A project to address the more pressing issue of stopping the crop raids by elephants is also under development. As has been done in Southern Africa, chili peppers can be used to ward off elephants. By informing and assisting farmers in how to grow and use chili peppers, we hope to create a project sustained for and by the local farmers. An additional benefit to this is the prospect of developing the peppers into a cash crop for additional income.

One farmer, Hassan, tells his story, common to so many others in the community. While he sees the importance of the elephants, it is difficult for him to value them himself. He, as well, spends his nights in his field, keeping watch for elephants, hoping to scare them away before any destruction of his maize, and livelihood. When presented with the chili pepper proposal, he is very receptive and hopes it can one day benefit him.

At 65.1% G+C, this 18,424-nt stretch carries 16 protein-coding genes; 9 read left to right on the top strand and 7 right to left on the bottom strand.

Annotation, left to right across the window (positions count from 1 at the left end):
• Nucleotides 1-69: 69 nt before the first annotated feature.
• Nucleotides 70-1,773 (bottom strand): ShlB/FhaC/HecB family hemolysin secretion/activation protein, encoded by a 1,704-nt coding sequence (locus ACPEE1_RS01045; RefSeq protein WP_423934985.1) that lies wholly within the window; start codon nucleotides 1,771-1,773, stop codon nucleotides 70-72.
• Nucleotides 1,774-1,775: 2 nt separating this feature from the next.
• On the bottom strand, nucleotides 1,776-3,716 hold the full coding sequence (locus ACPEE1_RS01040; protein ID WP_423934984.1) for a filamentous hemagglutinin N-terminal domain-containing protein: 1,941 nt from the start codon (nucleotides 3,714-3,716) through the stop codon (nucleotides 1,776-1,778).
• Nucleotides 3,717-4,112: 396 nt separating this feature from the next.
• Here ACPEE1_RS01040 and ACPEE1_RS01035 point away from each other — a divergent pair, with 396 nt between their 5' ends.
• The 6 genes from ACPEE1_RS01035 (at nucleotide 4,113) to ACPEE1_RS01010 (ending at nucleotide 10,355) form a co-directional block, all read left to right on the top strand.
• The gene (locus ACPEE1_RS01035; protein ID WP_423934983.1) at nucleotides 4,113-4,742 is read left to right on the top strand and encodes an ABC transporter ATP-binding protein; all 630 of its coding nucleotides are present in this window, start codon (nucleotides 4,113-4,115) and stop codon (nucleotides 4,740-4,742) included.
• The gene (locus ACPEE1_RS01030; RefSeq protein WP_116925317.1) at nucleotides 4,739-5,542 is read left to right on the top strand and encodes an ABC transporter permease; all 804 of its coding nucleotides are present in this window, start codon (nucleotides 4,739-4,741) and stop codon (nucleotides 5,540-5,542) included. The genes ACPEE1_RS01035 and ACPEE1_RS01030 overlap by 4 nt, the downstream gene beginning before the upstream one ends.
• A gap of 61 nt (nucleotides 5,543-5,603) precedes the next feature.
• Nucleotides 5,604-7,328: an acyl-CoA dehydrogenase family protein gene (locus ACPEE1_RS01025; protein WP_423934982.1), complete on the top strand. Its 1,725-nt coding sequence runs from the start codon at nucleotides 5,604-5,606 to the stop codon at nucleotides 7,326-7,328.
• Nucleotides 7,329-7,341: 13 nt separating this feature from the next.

I am glad to say that we have been finding similar support throughout the community and surrounding areas. We have been able to recruit the aid of the district’s agriculture technicians, the Kenyan Wildlife Service, Camp Kenya, and Laikipia (a wildlife reserve in central Kenya who initiated their own chili pepper project a few years ago). We have also recruited five willing farmers to participate in the trial phase of the project, who are eager to plant their own peppers and try the various ways to use them to ward off elephants.

And may one day the farmers of Mwaluganje get a good night’s sleep.